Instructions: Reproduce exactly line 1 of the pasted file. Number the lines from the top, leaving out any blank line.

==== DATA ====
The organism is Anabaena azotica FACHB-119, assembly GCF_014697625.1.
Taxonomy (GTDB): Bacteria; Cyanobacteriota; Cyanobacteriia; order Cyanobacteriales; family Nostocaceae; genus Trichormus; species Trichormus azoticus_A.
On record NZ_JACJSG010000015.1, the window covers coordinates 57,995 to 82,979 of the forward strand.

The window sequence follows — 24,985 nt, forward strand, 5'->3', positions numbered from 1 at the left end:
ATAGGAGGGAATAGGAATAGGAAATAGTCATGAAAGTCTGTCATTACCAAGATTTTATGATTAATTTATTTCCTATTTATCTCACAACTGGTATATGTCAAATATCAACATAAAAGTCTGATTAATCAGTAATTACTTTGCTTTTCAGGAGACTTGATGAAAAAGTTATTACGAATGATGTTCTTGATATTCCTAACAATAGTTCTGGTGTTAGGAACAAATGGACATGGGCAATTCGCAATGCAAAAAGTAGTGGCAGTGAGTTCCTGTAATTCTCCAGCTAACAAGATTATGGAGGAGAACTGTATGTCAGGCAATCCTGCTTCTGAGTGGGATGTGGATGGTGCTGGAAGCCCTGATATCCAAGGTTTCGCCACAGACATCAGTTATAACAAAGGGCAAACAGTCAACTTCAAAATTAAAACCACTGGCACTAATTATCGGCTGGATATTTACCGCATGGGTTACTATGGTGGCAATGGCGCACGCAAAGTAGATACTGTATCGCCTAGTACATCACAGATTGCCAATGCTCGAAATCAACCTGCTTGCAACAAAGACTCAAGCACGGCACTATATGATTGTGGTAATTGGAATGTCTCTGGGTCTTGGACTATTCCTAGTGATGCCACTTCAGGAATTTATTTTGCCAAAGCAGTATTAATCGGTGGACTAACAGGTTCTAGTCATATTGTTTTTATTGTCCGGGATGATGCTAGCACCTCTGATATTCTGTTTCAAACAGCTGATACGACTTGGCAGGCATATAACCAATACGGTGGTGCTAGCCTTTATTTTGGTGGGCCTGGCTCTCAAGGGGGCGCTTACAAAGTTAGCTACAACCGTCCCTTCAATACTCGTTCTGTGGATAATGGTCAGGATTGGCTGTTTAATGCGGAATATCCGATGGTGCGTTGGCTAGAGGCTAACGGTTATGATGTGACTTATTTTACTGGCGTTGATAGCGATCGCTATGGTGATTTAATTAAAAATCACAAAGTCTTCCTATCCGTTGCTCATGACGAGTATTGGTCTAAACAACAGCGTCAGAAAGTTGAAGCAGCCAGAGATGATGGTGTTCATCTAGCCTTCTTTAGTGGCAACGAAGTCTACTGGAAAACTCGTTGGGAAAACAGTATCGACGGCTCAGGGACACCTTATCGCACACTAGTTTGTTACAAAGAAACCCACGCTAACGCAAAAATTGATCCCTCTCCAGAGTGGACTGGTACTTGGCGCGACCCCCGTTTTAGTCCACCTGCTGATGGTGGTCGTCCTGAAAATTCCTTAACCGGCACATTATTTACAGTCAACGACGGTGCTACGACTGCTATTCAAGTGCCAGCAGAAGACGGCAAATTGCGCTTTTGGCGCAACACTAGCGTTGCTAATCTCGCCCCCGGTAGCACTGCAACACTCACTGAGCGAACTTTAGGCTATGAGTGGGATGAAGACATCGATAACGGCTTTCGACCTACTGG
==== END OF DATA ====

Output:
The organism is Anabaena azotica FACHB-119, assembly GCF_014697625.1.